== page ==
Because of its unusual narrative and visual style, the Pinky Show is exploring modes of truth-telling that are largely unavailable to traditional media. The Pinky team rejects, for instance, any notion of objectivity as a guiding principle. And yet they bring to their efforts a traditional journalistic concern for the quality of information that makes up their programming. “We are very, very careful to make sure that every single thing we put in our videos is 100% defensible. We go over pretty much each and every word we use in our videos to make sure that we can back up what we’re saying, either in terms of facts or in terms of a sound moral argument,” explained Pinky.
“We are not interested in dedicating 50% of our program time to exploring things from ‘other perspectives’. Dominant perspectives already enjoy a near-monopoly of thought in all the broadcast t.v. news shows, they dominate all other realms of popular culture, they fill the pages of history books in the classrooms. That’s neither fair or balanced. Fair would be if all the t.v. shows and all that educational media presented the public with the full spectrum of perspectives that exist out there, which of course also includes counter-hegemonic perspectives and histories. Well, that’s not happening and it’s an enormous obstacle to mobilizing support for social change. So we’re definitely coming at things from a downside-up direction and we are 100% committed to that, no apologies.”
The Pinky Show’s unique visual style also draws from the world of art, or at least its creators do. Indeed, it is an ‘artful’ kind of journalism, well suited to new media audiences whose distinctions between entertainment, art and news are increasingly blurred. “Obviously we use many conventions and strategies that we’ve stolen from the visual arts,” says Bunny. “But I don’t think that makes me identify as an artist. The way I think about it is that I’m always looking for any kind of tools to help us get our message out there.”
‘Pinky’ concurs. “Yeah, when people put us in the art category I don’t mind at all. I don’t identify as an artist in an occupational sense. But I’m fine with people putting our work in the visual arts category simply because the contemporary art scene is filled with such an enormous range of strategies and practices, and I can easily see how our work will probably have many similarities with stuff a lot of artists are doing out there. Probably the things I absorbed in terms of looking at the political dimension of artistic practices has found its way into the way we work now, but it’s not something I’m consciously trying to develop as a way to make a political statements through art.”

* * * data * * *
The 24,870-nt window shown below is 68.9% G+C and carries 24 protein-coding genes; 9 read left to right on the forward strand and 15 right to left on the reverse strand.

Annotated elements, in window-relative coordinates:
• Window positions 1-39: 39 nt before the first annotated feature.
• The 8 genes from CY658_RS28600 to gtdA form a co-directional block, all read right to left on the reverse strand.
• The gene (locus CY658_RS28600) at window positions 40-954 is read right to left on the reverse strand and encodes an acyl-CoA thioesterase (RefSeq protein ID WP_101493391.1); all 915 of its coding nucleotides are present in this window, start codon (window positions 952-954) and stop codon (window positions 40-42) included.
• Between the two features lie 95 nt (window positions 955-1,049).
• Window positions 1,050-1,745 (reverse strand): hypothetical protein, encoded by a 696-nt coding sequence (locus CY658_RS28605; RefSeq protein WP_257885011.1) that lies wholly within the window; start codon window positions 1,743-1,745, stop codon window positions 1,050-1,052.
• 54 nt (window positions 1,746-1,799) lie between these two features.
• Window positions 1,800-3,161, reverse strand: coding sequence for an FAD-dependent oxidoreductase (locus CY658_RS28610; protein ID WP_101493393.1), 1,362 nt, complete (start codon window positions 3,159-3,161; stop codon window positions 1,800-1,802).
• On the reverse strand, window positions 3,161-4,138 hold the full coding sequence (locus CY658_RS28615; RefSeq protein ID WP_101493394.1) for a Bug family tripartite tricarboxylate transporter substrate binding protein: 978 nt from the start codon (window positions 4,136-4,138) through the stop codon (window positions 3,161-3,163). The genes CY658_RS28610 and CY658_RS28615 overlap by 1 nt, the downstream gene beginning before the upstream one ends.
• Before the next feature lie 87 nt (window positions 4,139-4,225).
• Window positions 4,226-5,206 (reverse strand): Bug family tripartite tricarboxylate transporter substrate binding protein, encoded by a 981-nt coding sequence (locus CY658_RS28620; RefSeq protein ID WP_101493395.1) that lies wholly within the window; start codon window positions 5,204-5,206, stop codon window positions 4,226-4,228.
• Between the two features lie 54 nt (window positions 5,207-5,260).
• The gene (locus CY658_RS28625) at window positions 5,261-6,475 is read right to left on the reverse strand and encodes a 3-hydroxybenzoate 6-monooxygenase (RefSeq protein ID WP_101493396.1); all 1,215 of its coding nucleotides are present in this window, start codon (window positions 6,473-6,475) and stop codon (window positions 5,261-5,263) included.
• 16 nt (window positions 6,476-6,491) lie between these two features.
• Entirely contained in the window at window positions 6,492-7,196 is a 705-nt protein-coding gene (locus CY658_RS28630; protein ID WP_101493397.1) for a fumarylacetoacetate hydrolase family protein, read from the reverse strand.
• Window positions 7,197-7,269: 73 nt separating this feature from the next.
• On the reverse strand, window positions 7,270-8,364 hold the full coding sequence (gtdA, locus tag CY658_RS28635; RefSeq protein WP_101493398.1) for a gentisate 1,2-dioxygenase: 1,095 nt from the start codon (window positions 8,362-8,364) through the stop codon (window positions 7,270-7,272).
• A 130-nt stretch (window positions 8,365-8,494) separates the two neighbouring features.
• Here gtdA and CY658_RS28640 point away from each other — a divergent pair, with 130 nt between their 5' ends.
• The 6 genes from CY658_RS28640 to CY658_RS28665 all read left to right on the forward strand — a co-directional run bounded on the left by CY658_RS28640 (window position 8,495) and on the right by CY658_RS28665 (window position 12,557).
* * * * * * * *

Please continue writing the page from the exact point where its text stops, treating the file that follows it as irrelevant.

The Pinky Show looks ready-made for the classroom, and indeed the show has a following among teachers. “We get a lot of feedback from all kinds of educators,” says ‘Bunny’, “university professors, education departments at museums, high school teachers, home schoolers, etc. Our videos and printed stuff are also used a lot in non-classroom settings like teach-ins, reading circles, community workshops… basically a lot of grassroots-type education.”
“We’ve also received a lot of e-mails and letters from people to use The Pinky Show as the basis of a kind of self-education thing, almost like a hobby,” adds ‘Pinky’. “They watch our videos and then use our reference lists as a point of departure for their own research. I think that’s interesting. We also work directly with a small circle of educators – mostly higher education people, scattered throughout various universities, mostly in the U.S., and some old-school activists and media activists. When we need guidance or feedback we’re pretty quick to just call someone with 20 or 50 years experience with a thing and ask them for advice or information.”
There is much that the Pinky team has accomplished, but despite its popularity among teachers and growing audiences, the Pinky Show struggles to pay the bills. It is, I was told, a constant battle to keep the project afloat. “If people find our work useful,” says ‘Bunny’, “they can support our project by making a donation, fundraise for us, or buying a Pinky Show t-shirt, an art print, something like that.
“Tens of thousands of people download our videos from our website every month but hardly anybody makes a donation. We have tons of fans but hardly any supporters. We want to give away digital information for free because we think that this kind of information should be available to anyone who’s willing to think about it. Unfortunately we need money to keep these things available and also to make new stuff. We need food, shelter, and equipment in order to keep working. I hope people reading this decide to support us because we have a huge pile of really good, important projects that we want to bring to completion.”
So there it is.
Check out the Pinky Show website and if you like what you see help them out.
“We would like to make an attempt to see if human beings, U.S. people in particular, are capable at this point in history to clean up the mess they’ve created,” says Bunny. “We’re nobodies, but we have to do our little part to move things along in that direction. The Pinky Show is what we can do.”